“Hello?” she asked.

The blonde looked up, her face revealing her shock at Annie’s garish appearance.


“Are you Cassandra Pickler?”

“Yes. May I help you?”


Annie lifted the gun and shot the woman twice. Once for the kill, the second for good measure As the woman dropped to the asphalt next to her car, Annie let out a long, slow breath and calmly placed the gun and the discarded shell casings on top of the papers. She put the car in reverse and drove the curving and dipping streets home, where a box of powdered donuts and a video of “An Affair to Remember” were waiting.

The car was later found in a used lot. The gun was never recovered. The bustling crowd in the restaurant never heard the shot, nor did they see a flash. The only thing they could remember was a heavyset woman with rich brown hair and a flashy jogging suit. No one remembered her face.



I always thought of them as being plastic, like full-sized versions of Barbie and Ken. They had that sheen, that glossiness about them. The blonde coiffed hair, the tanned-to-orange-perfection skin. They were tall and athletic, fashionably preppy. She wore sundresses and wedges, he wore chinos and loafers. I suspect, if she allowed it, he would wear one of those horribly tacky gold chains that some men think are so macho. Instead, he settled for a watch with a brown leather band; she had pearl necklaces with matching earrings.

Sometimes I wonder if they would have been better suited to a place like Connecticut, or a yacht moored off some chic European coast. As it was, they came to our small Midwestern town, new money in a no-money neighborhood. They were like J.Crew models setting up shop in “Field and Stream.” Cashmere among camo.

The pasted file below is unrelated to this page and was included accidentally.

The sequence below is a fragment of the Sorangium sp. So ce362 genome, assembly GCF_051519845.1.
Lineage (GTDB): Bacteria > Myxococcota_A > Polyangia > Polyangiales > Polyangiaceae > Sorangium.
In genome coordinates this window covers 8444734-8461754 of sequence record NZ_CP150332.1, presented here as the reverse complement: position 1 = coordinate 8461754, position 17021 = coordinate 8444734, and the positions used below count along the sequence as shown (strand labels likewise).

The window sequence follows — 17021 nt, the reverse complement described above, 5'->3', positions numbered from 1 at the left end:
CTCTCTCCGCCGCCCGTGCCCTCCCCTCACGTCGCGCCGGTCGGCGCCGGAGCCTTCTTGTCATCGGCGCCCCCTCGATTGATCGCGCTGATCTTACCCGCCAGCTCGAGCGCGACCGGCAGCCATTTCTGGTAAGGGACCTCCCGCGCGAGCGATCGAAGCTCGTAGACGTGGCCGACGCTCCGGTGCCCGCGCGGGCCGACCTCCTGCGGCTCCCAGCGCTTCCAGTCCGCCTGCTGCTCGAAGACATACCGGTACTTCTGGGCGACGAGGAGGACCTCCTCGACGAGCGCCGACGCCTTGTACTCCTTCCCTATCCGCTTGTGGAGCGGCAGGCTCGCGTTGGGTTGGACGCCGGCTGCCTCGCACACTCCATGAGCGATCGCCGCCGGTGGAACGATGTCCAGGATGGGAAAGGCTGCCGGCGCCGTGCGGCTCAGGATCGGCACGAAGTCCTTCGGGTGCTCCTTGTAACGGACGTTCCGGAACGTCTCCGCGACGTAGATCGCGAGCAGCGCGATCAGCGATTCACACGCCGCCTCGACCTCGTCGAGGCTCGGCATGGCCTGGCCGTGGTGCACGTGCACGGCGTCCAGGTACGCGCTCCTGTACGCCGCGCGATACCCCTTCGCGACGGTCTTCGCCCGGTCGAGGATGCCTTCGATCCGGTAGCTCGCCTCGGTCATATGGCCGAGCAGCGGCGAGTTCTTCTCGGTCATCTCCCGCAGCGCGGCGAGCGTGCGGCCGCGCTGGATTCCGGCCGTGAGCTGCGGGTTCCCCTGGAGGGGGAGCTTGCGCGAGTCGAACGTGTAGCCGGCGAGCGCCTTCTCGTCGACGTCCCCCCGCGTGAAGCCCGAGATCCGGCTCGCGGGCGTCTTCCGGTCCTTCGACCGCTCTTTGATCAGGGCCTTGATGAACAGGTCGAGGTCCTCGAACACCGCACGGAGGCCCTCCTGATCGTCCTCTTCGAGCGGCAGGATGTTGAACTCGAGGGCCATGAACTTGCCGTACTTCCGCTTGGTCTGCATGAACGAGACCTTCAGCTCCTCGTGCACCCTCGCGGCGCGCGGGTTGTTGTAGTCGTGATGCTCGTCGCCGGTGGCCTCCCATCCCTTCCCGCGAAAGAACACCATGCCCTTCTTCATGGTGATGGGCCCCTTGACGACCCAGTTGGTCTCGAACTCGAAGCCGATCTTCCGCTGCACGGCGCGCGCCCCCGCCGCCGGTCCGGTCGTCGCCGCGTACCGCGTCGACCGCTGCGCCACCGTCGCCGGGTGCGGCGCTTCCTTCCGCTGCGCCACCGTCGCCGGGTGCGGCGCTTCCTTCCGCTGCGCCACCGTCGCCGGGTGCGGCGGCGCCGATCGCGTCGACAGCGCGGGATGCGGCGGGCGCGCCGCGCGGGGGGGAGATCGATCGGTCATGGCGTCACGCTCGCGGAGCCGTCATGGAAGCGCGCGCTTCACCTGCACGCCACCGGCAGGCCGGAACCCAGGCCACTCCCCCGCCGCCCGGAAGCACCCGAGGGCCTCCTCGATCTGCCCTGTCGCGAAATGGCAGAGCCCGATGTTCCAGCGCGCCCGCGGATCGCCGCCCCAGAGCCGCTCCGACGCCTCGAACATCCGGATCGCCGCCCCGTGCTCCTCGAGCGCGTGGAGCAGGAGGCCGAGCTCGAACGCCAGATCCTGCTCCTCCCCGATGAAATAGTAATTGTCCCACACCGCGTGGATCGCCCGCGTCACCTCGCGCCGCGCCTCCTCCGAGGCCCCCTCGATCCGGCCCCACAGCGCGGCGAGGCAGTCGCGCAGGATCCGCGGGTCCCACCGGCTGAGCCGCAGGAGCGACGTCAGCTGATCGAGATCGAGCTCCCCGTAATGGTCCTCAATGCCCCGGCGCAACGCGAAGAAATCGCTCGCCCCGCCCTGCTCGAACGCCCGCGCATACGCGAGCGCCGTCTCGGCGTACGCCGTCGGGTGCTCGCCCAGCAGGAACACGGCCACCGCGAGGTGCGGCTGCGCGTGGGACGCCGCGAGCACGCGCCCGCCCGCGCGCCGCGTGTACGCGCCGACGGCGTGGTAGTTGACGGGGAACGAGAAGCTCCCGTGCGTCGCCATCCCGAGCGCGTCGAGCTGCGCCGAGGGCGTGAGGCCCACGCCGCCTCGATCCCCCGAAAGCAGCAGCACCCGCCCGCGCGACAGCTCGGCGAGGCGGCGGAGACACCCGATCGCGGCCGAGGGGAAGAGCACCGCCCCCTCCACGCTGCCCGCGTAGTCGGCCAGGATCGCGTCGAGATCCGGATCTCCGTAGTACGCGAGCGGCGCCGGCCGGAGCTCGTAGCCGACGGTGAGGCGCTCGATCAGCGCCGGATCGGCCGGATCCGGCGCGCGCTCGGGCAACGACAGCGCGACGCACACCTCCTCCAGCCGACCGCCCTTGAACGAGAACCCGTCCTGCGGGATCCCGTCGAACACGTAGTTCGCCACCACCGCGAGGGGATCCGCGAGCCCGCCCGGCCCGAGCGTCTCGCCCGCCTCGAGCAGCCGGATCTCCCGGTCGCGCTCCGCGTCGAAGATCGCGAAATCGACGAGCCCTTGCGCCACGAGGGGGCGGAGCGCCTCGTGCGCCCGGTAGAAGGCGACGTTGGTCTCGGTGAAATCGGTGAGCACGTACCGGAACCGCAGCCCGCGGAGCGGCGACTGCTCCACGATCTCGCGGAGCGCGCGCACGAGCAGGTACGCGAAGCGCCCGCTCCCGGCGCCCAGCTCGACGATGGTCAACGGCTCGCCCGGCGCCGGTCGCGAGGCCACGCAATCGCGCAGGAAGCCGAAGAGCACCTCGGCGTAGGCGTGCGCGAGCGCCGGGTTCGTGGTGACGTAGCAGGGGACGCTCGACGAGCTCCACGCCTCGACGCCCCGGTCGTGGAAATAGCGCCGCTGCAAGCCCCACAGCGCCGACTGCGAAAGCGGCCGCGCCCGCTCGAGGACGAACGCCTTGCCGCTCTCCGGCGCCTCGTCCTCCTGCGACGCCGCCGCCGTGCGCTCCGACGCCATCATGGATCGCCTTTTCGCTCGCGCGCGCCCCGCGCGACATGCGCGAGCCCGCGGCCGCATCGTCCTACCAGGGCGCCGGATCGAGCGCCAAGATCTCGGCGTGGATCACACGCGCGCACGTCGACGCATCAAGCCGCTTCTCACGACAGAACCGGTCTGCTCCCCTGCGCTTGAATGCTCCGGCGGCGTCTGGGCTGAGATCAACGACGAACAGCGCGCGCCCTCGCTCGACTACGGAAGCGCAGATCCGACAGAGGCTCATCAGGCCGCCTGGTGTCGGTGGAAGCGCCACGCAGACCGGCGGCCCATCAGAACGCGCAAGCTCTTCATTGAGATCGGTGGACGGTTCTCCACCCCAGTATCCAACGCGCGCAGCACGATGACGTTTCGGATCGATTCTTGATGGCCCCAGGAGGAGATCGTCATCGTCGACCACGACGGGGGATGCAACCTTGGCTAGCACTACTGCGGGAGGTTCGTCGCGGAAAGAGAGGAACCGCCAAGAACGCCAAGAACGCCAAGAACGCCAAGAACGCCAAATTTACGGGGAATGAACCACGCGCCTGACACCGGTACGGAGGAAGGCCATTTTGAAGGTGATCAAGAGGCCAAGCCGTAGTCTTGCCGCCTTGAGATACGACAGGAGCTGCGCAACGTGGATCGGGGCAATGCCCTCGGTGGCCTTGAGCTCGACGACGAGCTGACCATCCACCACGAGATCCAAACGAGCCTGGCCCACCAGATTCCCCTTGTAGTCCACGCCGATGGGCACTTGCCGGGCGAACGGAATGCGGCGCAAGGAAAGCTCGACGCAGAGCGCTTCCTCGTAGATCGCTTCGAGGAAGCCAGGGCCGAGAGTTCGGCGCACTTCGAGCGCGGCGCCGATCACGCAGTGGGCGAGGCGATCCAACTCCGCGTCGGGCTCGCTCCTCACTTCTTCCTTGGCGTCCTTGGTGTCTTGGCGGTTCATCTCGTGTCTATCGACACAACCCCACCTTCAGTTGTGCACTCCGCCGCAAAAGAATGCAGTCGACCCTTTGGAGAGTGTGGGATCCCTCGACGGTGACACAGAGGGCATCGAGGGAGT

They bought the Hammerstein’s old place. A brick split level that had seen yellow, green and blue siding over the years, it was a comfortable house, a settled house, a house that said family. Pansies tucked into ceramic planters smiled cheerfully at passers-by, the lawn was lush and green. The tree out front was a refuge for neighborhood children barefoot and burned from the summer sun.

But then they moved in, shifting and pushing and manipulating that small plot of land. At first, I think the land pushed back. But they were meaner and tougher and smarter.

They removed that wonderful oak tree. It was like witnessing death, the scraping of dirt onto that rumbling machine, the groaning and creaking of roots as they were violently pulled up from their home. The horrific crash as it landed in the street, leaves shuddering as if uttering their last breath.

Then they leveled the house, destroying it completely before rebuilding a McMansion in its place. Because a five-bedroom colonial blends so well with modest houses from the ‘70s. I imagine they weren’t concerned with fitting in, or how their destruction would affect the neighbors. I don’t like to think it was selfishness on their part, bringing in their money and big-city ideas to a place that so valued family – and retro décor.  Maybe it was ignorance. And ambition.

They once told me that the house, the yard – the whole neighborhood, really – needed a facelift.

“Honestly, honey, you have no idea what kind of mediocrity there is in a place like this,” she said.

“Mediocrity? I don’t understand.”

“It’s just a lack of pride, of confidence in how things look, sweetie. What you look like on the outside says everything about who you are on the inside. It’s an investment in yourself and the future, and it all takes you one step further towards a more luxurious life. By the way, is there any shopping center nearby other than that pitiful strip mall on Grand? I would love to spruce up this place with some nice wicker furniture.”

Their renovations took over a year. A year of squealing drills, of heavy trucks that beeped and beeped and beeped as they backed up, of discarded paper cups and cigarette butts from workers. I don’t think I slept much that year. Collateral damage.

But when it was over, when the air settled, when they had won and the land had accepted defeat, they stood out on their new porch, arms around each other, smiling their pearly whites. For them, it was victory.

And they lived there, at 601 Harmon Street, for two years. Now the house stands alone, beautiful, but empty. A shell. Just like them.